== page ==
Biography in English

Shih Chao-chi (10 April 1877-3 January 1958), known as Sao-ke Alfred Sze, diplomat who became Chinese minister to the Court of St. James's in 1914 and who spent most of the rest of his life outside China. In addition to serving as China's chief envoy to Great Britain and the United States, he was plenipotentiary delegate to many international conferences. After 1941 Sze maintained residence in the United States.

Ch'unhsiaoli, Chentsechen, Kiangsu, was the birthplace of Sao-ke Alfred Sze, the son of Shih Tse-ching. a chü-jen who was a buyer of silk for export. At the age of five, Sze was sent to a local school to begin his training in the Chinese classics. He enrolled at the T'ungwen-kuan at Miaohsiangan in 1886, but he contracted rheumatism after studying there for a year. Accordingly, he went to Shanghai in 1887 and enrolled at St. John's Academy (later St. John's University), where he studied for three years. During the last year of his residence there he served as editor of the student publication, St. John's Echo. In 1890 he transferred to the Kuo-wen hsueh-yuan [Chinese literature academy], where he studied for two years. In 1893 Sao-ke Alfred Sze was appointed a student interpreter at the Chinese legation in Washington. He proceeded to his post in the company of Yang Ju, the newly appointed minister to the United States, Spain, and Peru. After arriving in Washington in August, Sze enrolled at Central High School. He continued to serve as a legation attache until the summer of 1897, when he resigned to enroll at Cornell University. His studies were interrupted in 1899 when Yang Ju, who had become minister to Russia, requested that Sze serve as an interpreter at St. Petersburg. Sze accepted the appointment, went to Russia, and then accompanied Yang Ju to the First Hague Conference. He received a B.A. in 1901 and an M.A. in 1902, thus becoming the first Chinese to be educated at Cornell. He was elected to Phi Beta Kappa and Phi Kappa Phi.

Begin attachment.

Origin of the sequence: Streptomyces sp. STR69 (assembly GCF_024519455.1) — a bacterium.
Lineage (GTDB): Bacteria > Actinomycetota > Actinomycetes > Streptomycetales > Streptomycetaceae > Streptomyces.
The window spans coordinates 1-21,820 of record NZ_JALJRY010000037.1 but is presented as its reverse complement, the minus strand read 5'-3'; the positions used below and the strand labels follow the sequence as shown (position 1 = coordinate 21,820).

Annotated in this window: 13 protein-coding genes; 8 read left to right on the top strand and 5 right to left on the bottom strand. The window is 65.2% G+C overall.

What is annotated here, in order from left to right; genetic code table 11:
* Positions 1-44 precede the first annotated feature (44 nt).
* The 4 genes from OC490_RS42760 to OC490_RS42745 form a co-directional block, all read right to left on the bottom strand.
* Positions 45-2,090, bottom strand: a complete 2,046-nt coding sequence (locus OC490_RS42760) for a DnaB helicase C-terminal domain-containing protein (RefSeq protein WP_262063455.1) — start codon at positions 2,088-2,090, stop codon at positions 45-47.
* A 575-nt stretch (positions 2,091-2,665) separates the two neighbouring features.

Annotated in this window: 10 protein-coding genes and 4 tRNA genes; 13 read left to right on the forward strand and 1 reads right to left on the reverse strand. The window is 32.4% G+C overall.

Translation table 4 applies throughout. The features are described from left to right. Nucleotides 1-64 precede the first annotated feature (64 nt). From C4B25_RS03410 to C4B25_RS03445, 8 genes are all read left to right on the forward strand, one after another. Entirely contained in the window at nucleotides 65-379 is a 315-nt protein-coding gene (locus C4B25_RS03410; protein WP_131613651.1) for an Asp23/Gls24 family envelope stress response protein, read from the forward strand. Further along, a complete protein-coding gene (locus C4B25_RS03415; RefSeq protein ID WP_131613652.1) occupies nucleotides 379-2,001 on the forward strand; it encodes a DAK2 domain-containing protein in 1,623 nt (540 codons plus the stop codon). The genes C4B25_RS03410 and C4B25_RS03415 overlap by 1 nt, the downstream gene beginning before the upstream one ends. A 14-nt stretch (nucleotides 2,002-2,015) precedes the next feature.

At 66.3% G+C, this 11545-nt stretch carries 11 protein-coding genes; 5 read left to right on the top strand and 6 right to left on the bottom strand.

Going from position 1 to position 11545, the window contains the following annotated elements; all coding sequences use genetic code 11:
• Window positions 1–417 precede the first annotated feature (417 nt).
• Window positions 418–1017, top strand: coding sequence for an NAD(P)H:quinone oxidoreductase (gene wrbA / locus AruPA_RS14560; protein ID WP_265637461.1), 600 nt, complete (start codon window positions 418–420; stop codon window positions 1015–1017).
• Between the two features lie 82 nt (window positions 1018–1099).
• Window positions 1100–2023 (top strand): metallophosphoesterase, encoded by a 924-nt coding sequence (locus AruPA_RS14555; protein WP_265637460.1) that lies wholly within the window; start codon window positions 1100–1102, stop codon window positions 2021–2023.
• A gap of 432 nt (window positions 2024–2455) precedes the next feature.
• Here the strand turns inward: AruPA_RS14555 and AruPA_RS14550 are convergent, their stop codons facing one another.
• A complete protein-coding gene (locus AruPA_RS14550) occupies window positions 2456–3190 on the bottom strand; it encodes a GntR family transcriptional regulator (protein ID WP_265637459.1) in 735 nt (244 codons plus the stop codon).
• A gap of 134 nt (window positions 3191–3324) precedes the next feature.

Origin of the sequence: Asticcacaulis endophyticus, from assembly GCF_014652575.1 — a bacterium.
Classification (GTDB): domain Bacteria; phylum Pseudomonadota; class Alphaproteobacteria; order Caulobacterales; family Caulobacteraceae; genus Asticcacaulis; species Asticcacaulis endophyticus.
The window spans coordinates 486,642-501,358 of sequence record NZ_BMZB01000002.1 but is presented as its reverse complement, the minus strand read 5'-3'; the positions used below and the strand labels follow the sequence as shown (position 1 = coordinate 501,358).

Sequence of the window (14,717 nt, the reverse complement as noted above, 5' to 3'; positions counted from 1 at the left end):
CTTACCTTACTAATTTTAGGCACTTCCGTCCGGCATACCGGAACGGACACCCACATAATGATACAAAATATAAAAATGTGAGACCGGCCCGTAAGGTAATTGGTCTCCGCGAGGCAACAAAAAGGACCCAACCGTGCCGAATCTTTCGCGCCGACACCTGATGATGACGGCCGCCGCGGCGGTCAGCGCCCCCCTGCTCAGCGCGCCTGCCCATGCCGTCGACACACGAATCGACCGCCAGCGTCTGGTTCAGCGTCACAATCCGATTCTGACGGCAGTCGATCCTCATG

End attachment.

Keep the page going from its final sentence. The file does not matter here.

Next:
Sze returned to China in the summer of 1902 and went to Hankow to visit his elder brother Shih Ch'eng-chih, who then was assistant manager of the China Merchants Steam Navigation Company. At that time, Tuan-fang (1861-1911; ECCP, II, 780-82), was looking for people with modern training and Sze, on his brother's recommendation, was appointed English secretary in the governor's office at Wuchang, superintendent of the Northwestern High School, and supervisor of Hupeh students in the United States. He accompanied a group of students to the United States to take up their studies. While he was there, Jeremiah W. Jenks, a Cornell economics professor, was invited to visit China for the purpose of studying its currency system and suggesting reforms. Sze, on the recommendation of the Chinese legation at Washington, was appointed Jenks's interpreter by the Ch'ing government, and he returned to China in 1903 with the Jenks mission. In the course of the mission's tour of various provinces, Sze met such important officials as T'ang Shao-yi and Hsu Shih-ch'ang(qq.v.).

In the autumn of 1902 Sao-ke Alfred Sze escorted a second group of Hupeh students to the United States. This group included Tuan-fang' s son and V. K. Wellington Koo (Ku Wei-chun, q.v.). From 1902 onwards, in the absence of Chang Chih-tung (1837— 1909; ECCP, I, 27-32), Tuan-fang had been acting governor general of Hupeh and Hunan. In 1904, however, Chang returned to Wuchang, and Tuan-fang became governor of Hunan. When Sze returned from the United States, he reported to Chang Chih-tung's office in Wuchang. He was appointed English secretary in the office of Wang Feng-tsao, the secretary general. He became friendly with Pi Kuangtsu, a chü-jen who was a secretary in Chang Chih-tung's office. Pi profoundly influenced Sze's development as an official. After dealing successfully with a case involving the importing of goods without payment of likin tax, Sze received appointment to seven new positions, the most important of which was that of commissioner of the copper mint.